Dino P. McMahon, Myrsini E. Natsopoulou, Vincent Doublet, Matthias Fürst, Silvio Weging, Mark J. F. Brown, Andreas Gogol-Döring & Robert J. Paxton
Emerging infectious diseases (EIDs) have contributed significantly to the current biodiversity crisis, leading to widespread epidemics and population loss. Owing to genetic variation in pathogen virulence, a complete understanding of species decline requires the accurate identification and characterization of EIDs. We explore this issue in the Western honeybee, where increasing mortality of populations in the Northern Hemisphere has caused major concern. Specifically, we investigate the importance of genetic identity of the main suspect in mortality,...

Data from: Fungal disease incidence along tree diversity gradients depends on latitude in European forests

Diem Nguyen, Bastien Castagneyrol, Helge Bruelheide, Filippo Bussotti, Virginie Guyot, Hervé Jactel, Bogdan Jaroszewicz, Fernando Valladares, Jan Stenlid & Johanna Boberg
European forests host a diversity of tree species that are increasingly threatened by fungal pathogens, which may have cascading consequences for forest ecosystems and their functioning. Previous experimental studies suggest that foliar and root pathogen abundance and disease severity decrease with increasing tree species diversity, but evidences from natural forests are rare. Here, we tested whether foliar fungal disease incidence was negatively affected by tree species diversity in different forest types across Europe. We measured...

Data from: Estimating parent-specific QTL effects through cumulating linked identity-by-state SNP effects in multiparental populations

Andreas Maurer, Wiebke Sannemann, Jens Léon & Klaus Pillen
The emergence of multiparental mapping populations enabled plant geneticists to gain deeper insights into the genetic architecture of major agronomic traits and to map quantitative trait loci (QTLs) controlling the expression of these traits. Although the investigated mapping populations are similar, one open question is whether genotype data should be modelled as identical by state (IBS) or identical by descent (IBD). Whereas IBS simply makes use of raw genotype scores to distinguish alleles, IBD data...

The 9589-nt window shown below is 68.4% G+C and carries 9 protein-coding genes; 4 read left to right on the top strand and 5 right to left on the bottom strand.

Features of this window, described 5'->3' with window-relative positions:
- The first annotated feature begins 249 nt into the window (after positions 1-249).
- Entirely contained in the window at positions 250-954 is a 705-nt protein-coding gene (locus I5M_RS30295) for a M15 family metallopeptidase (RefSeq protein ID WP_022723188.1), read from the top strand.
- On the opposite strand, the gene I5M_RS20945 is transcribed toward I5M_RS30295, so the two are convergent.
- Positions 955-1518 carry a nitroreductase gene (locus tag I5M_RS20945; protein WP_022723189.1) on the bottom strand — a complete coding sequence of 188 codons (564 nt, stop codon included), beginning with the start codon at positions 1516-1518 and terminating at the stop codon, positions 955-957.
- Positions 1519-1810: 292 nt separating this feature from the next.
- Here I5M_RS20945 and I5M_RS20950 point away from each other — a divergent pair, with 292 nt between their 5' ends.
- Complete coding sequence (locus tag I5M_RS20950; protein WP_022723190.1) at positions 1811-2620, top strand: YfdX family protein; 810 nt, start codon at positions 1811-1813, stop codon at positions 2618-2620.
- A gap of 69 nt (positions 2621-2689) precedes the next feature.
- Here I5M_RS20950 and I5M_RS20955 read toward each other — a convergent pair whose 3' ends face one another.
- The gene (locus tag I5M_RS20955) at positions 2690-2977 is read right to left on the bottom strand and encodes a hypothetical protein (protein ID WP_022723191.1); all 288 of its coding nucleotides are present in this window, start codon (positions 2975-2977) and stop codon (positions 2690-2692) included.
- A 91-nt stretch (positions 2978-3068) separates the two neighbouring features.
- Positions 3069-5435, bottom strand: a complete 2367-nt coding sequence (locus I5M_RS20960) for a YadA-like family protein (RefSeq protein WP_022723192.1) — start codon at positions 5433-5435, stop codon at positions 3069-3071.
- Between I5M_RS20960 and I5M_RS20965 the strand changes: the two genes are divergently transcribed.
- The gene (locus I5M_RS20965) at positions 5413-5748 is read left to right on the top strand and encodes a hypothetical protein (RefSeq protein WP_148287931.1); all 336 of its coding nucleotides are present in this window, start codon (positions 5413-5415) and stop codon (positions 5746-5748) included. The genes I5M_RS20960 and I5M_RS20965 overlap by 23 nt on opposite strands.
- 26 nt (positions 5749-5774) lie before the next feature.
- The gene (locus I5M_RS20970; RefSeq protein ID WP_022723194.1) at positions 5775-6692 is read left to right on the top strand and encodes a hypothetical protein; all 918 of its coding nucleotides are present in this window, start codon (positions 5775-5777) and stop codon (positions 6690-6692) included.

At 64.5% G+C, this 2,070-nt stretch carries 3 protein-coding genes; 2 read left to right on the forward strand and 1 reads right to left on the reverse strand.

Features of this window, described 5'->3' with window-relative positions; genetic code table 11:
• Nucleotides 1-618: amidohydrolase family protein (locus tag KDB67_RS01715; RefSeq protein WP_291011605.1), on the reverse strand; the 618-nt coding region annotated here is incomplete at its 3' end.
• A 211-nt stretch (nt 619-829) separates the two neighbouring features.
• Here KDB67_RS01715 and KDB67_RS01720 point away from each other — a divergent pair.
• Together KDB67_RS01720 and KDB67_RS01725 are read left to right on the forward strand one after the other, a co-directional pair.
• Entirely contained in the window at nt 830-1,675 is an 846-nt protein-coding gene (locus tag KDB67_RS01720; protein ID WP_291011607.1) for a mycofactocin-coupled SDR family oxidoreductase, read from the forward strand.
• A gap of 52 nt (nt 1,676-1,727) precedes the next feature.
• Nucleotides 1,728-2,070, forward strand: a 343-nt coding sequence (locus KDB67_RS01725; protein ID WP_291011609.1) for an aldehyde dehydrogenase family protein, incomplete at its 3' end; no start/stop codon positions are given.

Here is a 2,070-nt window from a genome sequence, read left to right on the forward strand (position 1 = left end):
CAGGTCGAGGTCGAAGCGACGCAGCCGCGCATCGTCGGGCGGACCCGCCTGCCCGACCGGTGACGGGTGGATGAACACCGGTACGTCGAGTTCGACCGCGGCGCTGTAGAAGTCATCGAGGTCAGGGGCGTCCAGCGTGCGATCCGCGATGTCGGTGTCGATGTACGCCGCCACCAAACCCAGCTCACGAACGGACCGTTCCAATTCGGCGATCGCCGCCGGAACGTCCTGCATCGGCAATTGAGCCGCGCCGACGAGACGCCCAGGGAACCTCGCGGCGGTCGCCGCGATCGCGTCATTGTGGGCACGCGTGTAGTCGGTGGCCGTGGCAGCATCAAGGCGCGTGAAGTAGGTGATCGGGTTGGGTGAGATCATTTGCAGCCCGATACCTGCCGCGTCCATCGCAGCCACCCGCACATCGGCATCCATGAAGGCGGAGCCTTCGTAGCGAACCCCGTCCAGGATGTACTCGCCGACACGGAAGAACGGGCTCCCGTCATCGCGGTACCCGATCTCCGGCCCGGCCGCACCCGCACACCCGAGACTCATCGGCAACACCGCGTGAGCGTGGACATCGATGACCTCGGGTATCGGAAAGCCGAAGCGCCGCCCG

Data from: A longitudinal genetic survey identifies temporal shifts in the population structure of Dutch house sparrows

Laurence Cousseau, Martin Husemann, Ruud Foppen, Carl Vangestel & Luc Lens
Dutch house sparrow (Passer domesticus) densities dropped by nearly 50% since the early 1980s, and similar collapses in population sizes have been reported across Europe. Whether, and to what extent, such relatively recent demographic changes are accompanied by concomitant shifts in the genetic population structure of this species needs further investigation. Therefore, we here explore temporal shifts in genetic diversity, genetic structure and effective sizes of seven Dutch house sparrow populations. To allow the most...

Registration Year

  • 2016

Resource Types

  • Dataset


  • Martin Luther University Halle-Wittenberg
  • German Center for Integrative Biodiversity Research
  • Helmholtz Centre for Environmental Research
  • Institute of Biology
  • Ghent University
  • Queen's University Belfast
  • University of California, Berkeley
  • National Autonomous University of Mexico
  • French National Institute for Agricultural Research
  • Washington University in St. Louis